Chang ’64, a caregiver, writes book for children about Alzheimer’s
“I knew when I went into retirement that I wanted to write a children’s book,” says Juvenna “Jeve” Chang ’64 of Honolulu, Hawaii. It was two years before the story concept came, but then one evening it did. She sat down and wrote the whole story in one night. “When I finished, there were tears in my eyes,” she says.
Chang retired in 2008 to care for her husband, Charles, who had been diagnosed with Alzheimer’s disease. She completed writing her book, Why Can’t Papa Remember My Name? in 2011, shortly after her husband’s passing. She self-published the book with Trafford Publishing two years ago. The book is available on amazon.com.
When Chang’s husband was diagnosed with Alzheimer’s, she began to research his condition. “There was a lot of literature on the disease written for adults, by adults, and about adults — but adults aren’t the only ones affected by this disease,” Chang said. The scarcity of materials for children related to Alzheimer’s motivated Chang to write this book.
While caring for her husband, Chang observed the way his Alzheimer’s was affecting her grandchildren, in particular her eldest grandson, Kaiya. Kaiya knew his grandfather well before his illness began to progress, and Chang recalls the special bond the two shared. She wanted to write a book to help children like Kaiya understand Alzheimer’s.
The story was inspired by the relationship between Kaiya and his grandfather. Kaiya notices his Papa struggling to remember his name. Kaiya makes three efforts to help his grandfather remember his name, including giving him a bracelet with his name on it, but none of these methods work. Over time, Papa begins to act very strangely, putting objects in odd places, or acting as though he were a tennis teacher again. Kaiya has to face the reality that his Papa has a more serious problem than just forgetting his name.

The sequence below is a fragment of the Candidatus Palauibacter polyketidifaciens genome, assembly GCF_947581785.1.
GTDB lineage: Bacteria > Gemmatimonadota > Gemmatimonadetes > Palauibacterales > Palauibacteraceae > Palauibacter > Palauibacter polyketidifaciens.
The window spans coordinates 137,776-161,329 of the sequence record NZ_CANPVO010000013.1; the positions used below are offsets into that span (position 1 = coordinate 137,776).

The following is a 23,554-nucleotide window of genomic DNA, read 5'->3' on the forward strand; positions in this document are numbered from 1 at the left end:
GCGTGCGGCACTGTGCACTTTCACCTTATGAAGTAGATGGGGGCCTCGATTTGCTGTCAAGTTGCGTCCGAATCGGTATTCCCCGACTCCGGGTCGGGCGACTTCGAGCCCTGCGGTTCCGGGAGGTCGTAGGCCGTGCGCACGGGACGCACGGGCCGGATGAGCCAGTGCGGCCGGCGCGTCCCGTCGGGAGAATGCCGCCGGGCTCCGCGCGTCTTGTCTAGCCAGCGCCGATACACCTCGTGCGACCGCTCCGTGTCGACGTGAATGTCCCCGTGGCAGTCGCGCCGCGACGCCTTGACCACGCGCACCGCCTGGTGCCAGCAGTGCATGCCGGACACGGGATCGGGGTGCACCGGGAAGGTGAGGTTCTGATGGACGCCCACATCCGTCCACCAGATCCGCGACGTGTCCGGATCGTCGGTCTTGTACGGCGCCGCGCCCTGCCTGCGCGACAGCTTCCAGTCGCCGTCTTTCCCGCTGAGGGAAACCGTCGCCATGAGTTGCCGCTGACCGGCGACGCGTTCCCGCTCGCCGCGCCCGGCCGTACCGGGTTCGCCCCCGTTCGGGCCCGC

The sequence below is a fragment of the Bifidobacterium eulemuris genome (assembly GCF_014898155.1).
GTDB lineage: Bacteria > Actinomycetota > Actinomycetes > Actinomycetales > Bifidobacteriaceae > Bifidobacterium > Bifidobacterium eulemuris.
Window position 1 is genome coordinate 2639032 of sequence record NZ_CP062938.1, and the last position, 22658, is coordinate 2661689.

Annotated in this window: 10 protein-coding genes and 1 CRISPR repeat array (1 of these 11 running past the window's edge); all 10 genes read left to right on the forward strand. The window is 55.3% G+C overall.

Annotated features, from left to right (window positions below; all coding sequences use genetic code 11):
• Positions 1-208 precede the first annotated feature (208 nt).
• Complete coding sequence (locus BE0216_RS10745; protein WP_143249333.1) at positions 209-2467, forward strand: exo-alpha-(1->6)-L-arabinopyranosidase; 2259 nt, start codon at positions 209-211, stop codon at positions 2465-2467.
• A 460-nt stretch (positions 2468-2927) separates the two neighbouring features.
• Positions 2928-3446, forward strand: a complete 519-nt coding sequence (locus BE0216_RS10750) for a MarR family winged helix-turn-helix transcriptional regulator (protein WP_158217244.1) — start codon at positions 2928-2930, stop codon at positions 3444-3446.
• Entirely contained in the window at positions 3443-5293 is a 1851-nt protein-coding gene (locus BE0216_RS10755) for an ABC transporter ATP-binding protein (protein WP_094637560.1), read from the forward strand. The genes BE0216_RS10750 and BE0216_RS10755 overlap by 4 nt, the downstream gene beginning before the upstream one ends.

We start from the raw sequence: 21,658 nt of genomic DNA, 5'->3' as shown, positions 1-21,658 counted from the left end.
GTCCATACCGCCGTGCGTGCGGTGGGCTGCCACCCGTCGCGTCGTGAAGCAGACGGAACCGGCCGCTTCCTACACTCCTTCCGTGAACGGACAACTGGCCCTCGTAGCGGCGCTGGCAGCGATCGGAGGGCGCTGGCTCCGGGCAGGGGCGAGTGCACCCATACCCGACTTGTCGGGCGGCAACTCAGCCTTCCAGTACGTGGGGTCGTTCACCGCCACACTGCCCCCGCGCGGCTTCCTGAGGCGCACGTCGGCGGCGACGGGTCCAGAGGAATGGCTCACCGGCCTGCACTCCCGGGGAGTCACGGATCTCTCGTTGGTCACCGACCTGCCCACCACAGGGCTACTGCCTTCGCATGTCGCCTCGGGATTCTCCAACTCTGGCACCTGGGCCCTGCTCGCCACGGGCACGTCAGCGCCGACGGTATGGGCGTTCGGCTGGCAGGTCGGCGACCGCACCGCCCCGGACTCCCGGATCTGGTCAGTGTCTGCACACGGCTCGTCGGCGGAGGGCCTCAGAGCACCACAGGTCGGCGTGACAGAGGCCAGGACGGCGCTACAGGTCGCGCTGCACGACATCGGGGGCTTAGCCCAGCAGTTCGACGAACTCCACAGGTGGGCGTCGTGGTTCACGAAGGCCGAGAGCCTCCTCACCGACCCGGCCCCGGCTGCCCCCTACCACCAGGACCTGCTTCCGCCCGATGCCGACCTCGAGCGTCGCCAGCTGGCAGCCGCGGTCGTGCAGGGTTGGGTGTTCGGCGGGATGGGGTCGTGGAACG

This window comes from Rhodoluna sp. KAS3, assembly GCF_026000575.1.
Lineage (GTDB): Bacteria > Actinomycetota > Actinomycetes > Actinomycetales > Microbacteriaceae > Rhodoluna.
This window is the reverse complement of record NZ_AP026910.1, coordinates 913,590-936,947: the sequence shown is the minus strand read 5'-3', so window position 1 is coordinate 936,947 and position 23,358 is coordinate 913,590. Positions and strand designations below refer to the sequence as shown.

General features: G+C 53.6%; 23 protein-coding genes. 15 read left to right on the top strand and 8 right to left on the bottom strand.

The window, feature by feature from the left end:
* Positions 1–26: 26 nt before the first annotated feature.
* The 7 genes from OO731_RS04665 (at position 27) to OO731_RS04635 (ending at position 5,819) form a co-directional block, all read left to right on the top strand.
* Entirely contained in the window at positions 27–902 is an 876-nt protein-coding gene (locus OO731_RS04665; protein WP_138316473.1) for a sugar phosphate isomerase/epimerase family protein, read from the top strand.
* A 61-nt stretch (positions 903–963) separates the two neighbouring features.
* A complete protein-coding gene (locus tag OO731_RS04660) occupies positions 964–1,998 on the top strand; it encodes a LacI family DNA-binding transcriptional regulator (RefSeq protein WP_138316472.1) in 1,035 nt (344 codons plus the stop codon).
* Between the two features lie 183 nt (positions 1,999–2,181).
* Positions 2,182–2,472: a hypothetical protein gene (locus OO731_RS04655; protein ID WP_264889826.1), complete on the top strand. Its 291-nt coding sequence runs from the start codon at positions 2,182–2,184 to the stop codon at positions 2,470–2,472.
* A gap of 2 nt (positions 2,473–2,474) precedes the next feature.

Chang attended a support group for people whose loved ones had Alzheimer’s. She learned a lot about the disease, how to better care for her husband, and how to better cope with the way his illness affected him. Being in the comfort of others during her husband’s final years was invaluable to Chang.
This year, after retiring again, she was trained to be a facilitator of a support group which meets once a month. “I thought it was one of the ways I could give back to the community,” she says. Chang also serves as a working group member for the Alzheimer’s Association, Aloha Chapter to extend services to the Native Hawaiian community. She volunteered to assist by sharing information at the Alzheimer’s Booth at a Senior Fair held recently in Honolulu.
Chang hopes people will become more aware of Alzheimer’s and that better treatments will be made available. She hopes there will be less of a stigma around dementia and other related illnesses, and that people will get tested for Alzheimer’s early so more preventative measures can be taken.
“My husband was a kind and generous man,” she says. “The person I took care of throughout his illness was not the same person. At least he knew who I was until the very end. For that, I’m grateful.”
Megan Sohr ’18
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